The importance of relationships in trading is evident in the development of SwapNet, the Internet trading platform conceived and developed in Singapore. Unlike many other platforms it is a hybrid system comprising both electronic and voice transactions. And although its very first trade was an electronic trade the majority of subsequent transactions have been voice transactions. It is also interesting to note that although initially developed for the southeast Asia market, SwapNet now sees its major development in the European market. Indeed its registered office is in Dublin.

As there are no ‘local’ e-commerce energy trading platforms in Singapore, or the south east Asia market, the region will be heavily dictated to by the west. Successful Internet energy trading platforms such as EnronOnline have moved into the Asia Pacific market from its US base, and other platforms, including IntercontinentalExchange, are following suit. With no ‘local’ market platforms the region will have to use those platforms initially developed in the west.

With the electronic trading infrastructure already being introduced into the region the real issue is ­ will the region use it? The issue is perhaps similar to that of the energy trading pits and open outcry. Pit traders on both Nymex and IPE are keen to retain their traditional trading platforms, but accept that the new technology of the Internet will eventually replace it. In the south east Asia energy market the issue is not so much will, but when will e-commerce replace traditional trading platforms. To achieve this requires the region to change its traditional energy trading culture. And the process has already commenced.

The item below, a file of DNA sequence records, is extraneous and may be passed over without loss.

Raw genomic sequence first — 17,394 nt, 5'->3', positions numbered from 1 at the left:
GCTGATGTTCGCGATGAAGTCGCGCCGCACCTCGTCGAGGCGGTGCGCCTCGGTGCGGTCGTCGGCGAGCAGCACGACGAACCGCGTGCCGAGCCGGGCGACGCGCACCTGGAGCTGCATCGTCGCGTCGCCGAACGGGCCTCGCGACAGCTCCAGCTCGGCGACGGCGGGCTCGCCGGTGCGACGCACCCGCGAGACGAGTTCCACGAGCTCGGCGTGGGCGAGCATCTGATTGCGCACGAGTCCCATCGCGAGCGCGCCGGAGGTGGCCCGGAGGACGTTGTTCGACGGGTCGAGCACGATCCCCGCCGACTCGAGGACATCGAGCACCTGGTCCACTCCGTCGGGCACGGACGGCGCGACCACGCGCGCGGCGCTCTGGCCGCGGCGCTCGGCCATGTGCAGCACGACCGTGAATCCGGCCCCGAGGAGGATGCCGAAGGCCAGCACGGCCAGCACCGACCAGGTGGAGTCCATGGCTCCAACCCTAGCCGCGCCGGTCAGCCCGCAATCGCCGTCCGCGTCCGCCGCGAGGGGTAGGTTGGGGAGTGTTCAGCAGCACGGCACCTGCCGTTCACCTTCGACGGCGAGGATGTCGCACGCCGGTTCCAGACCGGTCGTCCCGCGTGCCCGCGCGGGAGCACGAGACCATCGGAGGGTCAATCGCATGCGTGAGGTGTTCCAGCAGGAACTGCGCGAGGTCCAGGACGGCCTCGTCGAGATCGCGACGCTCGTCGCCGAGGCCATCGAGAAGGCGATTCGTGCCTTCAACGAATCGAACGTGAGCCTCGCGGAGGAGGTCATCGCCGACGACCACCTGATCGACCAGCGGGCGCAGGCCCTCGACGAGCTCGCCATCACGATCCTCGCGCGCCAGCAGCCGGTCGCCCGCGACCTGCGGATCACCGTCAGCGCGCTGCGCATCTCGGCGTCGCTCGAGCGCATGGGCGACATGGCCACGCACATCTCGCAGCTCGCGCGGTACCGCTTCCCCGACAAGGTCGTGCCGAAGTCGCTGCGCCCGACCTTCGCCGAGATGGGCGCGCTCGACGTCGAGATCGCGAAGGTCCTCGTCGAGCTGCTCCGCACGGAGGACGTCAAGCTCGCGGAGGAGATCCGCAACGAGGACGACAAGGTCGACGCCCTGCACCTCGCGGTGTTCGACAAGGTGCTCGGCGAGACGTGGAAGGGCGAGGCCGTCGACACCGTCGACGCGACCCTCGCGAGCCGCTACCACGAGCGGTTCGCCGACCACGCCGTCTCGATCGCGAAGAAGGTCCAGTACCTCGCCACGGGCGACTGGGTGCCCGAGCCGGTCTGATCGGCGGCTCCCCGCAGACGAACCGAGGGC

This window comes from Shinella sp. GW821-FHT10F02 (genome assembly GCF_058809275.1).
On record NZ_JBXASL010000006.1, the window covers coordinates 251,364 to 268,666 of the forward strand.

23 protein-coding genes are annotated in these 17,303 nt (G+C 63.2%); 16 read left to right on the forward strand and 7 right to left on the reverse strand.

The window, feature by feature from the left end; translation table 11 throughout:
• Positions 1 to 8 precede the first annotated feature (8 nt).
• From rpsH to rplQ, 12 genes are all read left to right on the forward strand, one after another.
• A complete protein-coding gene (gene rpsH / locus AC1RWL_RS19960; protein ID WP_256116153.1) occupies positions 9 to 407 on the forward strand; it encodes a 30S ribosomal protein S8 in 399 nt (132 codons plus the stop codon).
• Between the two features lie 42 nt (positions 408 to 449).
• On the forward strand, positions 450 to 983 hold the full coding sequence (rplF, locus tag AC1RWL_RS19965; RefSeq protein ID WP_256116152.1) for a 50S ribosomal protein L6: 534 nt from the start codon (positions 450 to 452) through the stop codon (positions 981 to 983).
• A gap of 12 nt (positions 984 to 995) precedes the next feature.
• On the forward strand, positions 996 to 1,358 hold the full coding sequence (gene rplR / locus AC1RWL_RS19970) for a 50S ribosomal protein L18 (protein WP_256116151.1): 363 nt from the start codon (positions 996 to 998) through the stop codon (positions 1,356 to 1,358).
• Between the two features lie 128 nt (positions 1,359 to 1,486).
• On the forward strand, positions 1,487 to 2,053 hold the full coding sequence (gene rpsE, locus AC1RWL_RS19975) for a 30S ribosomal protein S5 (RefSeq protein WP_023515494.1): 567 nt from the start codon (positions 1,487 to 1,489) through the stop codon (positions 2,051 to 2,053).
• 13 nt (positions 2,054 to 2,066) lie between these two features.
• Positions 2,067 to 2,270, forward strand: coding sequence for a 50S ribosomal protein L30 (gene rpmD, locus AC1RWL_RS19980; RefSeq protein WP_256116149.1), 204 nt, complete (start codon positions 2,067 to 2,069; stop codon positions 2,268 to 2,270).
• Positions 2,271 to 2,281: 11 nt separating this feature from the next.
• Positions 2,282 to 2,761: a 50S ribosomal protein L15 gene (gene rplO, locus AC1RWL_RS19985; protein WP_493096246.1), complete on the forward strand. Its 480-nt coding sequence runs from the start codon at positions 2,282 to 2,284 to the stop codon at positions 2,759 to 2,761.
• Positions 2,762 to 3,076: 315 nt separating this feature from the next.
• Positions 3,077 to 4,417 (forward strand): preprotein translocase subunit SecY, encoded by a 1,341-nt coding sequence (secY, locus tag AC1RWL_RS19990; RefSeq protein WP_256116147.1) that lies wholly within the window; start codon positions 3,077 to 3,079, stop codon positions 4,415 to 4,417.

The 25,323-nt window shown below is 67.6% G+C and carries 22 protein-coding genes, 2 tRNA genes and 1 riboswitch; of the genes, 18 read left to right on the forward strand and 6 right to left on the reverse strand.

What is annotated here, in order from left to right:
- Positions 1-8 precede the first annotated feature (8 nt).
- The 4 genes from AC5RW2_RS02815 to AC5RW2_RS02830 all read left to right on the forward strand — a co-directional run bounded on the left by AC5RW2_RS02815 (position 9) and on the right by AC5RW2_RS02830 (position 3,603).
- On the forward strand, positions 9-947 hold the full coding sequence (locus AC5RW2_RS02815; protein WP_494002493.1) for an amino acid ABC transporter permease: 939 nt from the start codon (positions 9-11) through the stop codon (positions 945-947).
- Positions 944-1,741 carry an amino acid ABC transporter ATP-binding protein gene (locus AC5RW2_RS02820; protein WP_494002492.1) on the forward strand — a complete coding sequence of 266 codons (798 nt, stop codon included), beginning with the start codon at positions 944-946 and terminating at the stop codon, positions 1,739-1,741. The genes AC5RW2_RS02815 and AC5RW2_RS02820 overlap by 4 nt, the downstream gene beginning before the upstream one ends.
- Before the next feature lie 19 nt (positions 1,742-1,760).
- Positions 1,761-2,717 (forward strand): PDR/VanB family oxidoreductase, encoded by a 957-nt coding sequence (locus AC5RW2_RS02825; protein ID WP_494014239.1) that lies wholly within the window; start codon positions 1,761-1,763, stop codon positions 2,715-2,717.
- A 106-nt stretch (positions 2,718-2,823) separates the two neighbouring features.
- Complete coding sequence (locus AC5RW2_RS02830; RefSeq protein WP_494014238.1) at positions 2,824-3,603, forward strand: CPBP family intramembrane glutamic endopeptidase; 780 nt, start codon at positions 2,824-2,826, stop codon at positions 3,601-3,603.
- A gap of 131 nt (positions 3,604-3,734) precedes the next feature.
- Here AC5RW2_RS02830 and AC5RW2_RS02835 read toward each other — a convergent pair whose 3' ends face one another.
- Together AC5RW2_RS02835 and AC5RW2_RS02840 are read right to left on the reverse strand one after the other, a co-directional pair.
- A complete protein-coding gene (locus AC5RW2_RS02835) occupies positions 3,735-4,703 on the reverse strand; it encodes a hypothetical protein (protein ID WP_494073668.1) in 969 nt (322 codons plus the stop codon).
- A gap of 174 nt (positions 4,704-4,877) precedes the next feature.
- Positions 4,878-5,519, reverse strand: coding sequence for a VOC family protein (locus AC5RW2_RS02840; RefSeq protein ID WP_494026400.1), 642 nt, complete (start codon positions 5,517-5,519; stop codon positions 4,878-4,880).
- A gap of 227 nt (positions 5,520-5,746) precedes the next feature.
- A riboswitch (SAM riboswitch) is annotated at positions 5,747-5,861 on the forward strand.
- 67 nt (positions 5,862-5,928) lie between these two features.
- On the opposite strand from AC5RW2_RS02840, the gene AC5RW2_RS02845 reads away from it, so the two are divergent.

Thailand looks to convergence and e-commerce

It is not just the Singapore market that has identified the opportunities afforded by electronic trading. Thailand’s energy corporations Petroleum Authority of Thailand (PTT) and Electricity Generation Authority of Thailand (EGAT) are both actively addressing the issue of e-commerce within their trading applications. But in tandem with e-commerce the Thai market is also looking ahead at the prospects for energy market convergence.

Of all the markets in south east Asia, Thailand has the greatest opportunity for a convergent energy market structure. In that region the country has the highest consumption of electricity, which is generally recognised as the energy market catalyst for convergence. But to achieve a convergent market structure requires competition in the constituent energy product markets. This will be achieved with the liberalisation of the gas and electricity sectors and the completion of the privatisation of PTT and EGAT towards the end of 2001.

Already PTT is assessing the opportunities of supplying electricity once gas markets are liberalised, effectively putting it in competition with EGAT, to effect a convergent market structure. But EGAT can similarly converge from electricity supply into the oil markets, which would be of benefit to the Thai market, providing robust competition. And the facilitator of both processes is likely to be e-commerce and the Internet.